Even though Juice is a fictional character, I had to apologize to him for side-eyeing him for one-fourth, ok maybe half or more, of this novel. Even after planning a surprise and beautiful Divorcemoon for Books during which he took her to a kinky bookstore and blew her back out all up and through the AirBnB, I was waiting for the Big Reveal of his devious and nefarious ways causing the divorce filing.
Angel and Hannah are the epitome of being young and in love and believing themselves to be grown enough to take on the world. Hannah is a first-gen Korean-American from Jamaica Queens, whose parents, no surprise, disapprove of her interracial relationship with Puerto Rican Angel from Brooklyn. Their disapproval would run even deeper if they knew he’s a drug dealing high school drop-out. Nevertheless, Angel shows up at Hannah’s graduation with a $2 rose from the bodega. So sweet. Not long afterwards, Hannah packs her stuff and leaves home as her mother silently hopes that Hannah’s father won’t beat her daughter as he beats her.
The premise of that awkward feeling when you’re used to being the only Black girl but when another one comes along you daydream about becoming Office BFFs and stress over becoming mortal enemies. Add to that there’s the unsaid, instant bond that you both wear your hair natural. #IYKYK Friends or not, you know everyone is watching, and you bear the burden of representing all future Black employees.
I enjoyed the drama of The Seven Husbands of Evelyn Hugo. Thanks to the lies, secrets, sleeping around, old Hollywood, tabloid stories, publicity stunts to manipulate the press, Eveyln Hugo the movie star led a life that could also be turned into a movie. At the very least, she knew her life story would be a bestselling book that would garner millions for the novice writer.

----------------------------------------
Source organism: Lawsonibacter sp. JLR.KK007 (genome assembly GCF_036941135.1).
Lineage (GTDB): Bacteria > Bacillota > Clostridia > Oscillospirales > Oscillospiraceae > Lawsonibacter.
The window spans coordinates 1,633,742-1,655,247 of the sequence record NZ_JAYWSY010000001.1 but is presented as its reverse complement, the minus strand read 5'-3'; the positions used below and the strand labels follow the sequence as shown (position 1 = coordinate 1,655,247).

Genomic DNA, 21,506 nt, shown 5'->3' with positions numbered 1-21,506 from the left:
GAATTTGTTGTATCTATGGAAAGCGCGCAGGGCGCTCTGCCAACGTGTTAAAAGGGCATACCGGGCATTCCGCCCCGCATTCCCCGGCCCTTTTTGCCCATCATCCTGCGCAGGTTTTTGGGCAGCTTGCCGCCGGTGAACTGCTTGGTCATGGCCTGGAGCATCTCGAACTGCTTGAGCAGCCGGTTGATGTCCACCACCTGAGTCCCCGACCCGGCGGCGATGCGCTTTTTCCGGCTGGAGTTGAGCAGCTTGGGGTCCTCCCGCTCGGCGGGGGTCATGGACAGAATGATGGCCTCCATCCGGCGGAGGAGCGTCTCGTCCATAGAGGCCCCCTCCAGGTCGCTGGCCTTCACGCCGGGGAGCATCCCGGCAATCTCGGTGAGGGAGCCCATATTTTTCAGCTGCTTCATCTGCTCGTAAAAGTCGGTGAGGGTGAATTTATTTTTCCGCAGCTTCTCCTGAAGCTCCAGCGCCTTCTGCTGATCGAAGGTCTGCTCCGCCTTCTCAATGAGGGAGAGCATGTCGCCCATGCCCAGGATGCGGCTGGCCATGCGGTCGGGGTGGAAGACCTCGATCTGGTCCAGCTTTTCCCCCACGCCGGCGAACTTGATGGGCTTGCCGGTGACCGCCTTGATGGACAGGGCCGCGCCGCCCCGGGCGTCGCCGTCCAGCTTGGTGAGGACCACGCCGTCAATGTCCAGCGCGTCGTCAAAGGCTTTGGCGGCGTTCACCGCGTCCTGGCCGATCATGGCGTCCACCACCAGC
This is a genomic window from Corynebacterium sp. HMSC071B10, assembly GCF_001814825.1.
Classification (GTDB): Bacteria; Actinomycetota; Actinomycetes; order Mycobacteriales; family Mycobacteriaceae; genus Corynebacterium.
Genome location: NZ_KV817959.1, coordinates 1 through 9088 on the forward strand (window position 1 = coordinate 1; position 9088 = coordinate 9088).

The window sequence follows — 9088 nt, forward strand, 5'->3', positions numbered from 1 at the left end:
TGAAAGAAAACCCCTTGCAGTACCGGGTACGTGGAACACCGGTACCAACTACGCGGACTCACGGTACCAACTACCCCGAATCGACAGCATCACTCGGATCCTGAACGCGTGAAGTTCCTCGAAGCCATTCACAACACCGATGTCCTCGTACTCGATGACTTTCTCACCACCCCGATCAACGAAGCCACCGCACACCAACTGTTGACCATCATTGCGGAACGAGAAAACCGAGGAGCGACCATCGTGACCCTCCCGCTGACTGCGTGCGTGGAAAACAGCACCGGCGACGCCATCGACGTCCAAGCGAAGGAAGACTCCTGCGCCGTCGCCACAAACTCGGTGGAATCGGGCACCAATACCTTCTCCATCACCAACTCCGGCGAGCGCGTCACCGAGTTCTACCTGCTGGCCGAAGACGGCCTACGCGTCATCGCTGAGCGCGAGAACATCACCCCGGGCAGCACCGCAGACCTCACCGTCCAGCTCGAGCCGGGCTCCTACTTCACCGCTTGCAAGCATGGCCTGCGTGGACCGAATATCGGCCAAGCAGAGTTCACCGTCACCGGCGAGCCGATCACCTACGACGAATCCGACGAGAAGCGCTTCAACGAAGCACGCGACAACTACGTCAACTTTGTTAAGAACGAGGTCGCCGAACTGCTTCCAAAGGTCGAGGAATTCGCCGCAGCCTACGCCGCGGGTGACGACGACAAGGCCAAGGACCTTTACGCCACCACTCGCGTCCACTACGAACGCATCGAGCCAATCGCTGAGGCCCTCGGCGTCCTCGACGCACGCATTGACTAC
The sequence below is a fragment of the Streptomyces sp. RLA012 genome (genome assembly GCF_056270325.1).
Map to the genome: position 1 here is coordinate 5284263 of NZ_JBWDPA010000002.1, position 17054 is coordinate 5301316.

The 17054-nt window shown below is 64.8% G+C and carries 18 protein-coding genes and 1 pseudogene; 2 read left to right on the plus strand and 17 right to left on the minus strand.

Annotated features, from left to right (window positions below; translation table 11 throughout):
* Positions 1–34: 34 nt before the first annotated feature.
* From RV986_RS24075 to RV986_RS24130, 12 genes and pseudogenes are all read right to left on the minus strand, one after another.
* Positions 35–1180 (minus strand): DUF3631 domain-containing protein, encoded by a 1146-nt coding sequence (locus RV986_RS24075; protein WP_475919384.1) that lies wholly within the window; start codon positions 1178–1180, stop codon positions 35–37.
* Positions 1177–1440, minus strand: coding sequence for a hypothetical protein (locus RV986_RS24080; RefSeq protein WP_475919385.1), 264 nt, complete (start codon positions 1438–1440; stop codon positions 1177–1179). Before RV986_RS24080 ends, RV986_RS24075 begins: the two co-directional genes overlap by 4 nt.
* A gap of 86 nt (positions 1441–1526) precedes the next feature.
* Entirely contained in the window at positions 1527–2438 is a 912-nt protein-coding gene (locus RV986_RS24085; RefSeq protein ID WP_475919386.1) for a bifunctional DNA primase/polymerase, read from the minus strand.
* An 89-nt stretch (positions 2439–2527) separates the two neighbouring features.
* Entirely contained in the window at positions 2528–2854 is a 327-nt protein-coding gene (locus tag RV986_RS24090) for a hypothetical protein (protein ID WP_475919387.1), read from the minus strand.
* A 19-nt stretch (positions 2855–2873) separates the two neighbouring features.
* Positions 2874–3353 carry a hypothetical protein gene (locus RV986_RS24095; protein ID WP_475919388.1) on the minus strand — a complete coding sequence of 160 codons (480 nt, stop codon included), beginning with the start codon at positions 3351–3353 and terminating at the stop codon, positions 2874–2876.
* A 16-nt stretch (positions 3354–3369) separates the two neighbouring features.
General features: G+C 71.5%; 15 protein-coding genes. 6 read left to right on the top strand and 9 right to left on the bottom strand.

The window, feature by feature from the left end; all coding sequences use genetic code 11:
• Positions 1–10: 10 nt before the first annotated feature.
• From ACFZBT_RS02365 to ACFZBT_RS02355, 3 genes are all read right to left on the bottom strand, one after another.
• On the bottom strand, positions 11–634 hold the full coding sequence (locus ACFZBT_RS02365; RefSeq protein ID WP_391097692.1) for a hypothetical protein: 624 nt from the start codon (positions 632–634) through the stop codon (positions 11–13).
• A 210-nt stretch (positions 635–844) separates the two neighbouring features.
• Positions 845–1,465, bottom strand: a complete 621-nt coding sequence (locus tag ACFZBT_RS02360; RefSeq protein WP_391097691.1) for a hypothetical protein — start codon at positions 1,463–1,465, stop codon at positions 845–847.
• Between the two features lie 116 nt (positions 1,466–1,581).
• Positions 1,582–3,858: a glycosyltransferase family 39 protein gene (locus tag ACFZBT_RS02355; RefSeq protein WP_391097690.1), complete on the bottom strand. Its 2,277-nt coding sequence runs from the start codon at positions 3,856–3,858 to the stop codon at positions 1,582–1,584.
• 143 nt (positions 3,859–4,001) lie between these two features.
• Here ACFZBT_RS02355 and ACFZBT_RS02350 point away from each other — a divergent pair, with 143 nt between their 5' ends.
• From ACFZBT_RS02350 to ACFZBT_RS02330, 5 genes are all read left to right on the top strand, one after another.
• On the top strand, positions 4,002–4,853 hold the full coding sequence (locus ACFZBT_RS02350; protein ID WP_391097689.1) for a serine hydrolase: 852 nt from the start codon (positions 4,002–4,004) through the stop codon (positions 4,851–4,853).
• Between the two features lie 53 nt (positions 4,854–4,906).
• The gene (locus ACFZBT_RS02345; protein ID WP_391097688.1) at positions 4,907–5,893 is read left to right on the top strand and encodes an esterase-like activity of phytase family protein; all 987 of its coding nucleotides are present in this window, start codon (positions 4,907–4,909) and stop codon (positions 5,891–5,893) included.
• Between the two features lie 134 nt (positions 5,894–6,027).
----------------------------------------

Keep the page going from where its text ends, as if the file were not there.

See, this right here is a prime example of why I don’t pre-plan my monthly TBRs. A week ago, I hadn’t even heard of The Perfect Nanny by Leila Slimani. I made the fateful error of asking my cousin “whatchu reading these days?” Her excitement while telling me the synopsis of the thriller set in Paris and translated from French made me mosey on over to Libby to borrow the 6-hour audiobook while we were on the phone. For four days, the other books I was reading were forsaken.
f you’re like me, as you read this novel-in-verse, you can’t help but to think and feel empathetic for all the Black boys and teens who end up trapped in the system. Considering that Punching the Air is co-written and loosely inspired by true life experiences of Dr. Yusef Salaam of the Exonerated Five (formerly known as the Central Park Five), your heart will hurt even more. You think about all headlines of Black boys and teens trapped in the system and wonder about the ones you never hear about. The novel is also co-authored by Haitian-American writer Ibi Zoboi.
Martin Gray is a young Black attorney with a boutique storefront law firm in Queens. After winning a high-profile civil rights case, Martin earns himself an invitation into a secret society made up of elite and affluent Black men from all sorts of industries: media, real estate, finance, and other lawyers.
The men invite Martin on what he believes would be a white-water rafting weekend trip, but in reality is a secret retreat in the middle of nowhere. Wives are barred from joining, as is the use of cell phones on the gorgeous estate known as Forty Acres.
In Pretty Brown Eyes, a novella, Mescia meets Alex on her way home from celebrating her parents’ 40th wedding anniversary. All of Mescia’s sisters are either married or engaged. Not her. She’s still reeling from the end of her three-year relationship with ex-boyfriend Devon. Thank goodness she lets down her guard and receives the real treatment (and sex) she deserves and craves.
Charming As a Verb was such a cute little gem. This is the second YA novel written by Haitian writer Ben Philippe that I’ve read. As I said in my review for The Field Guide to the North American Teenager, “we’re not dealing with gang/street violence, teen pregnancy, [or] drugs. That’s not the only experience of Black teens.” Once again, Philippe writes about a high school teen boy on a quest to attain #BlackBoyJoy.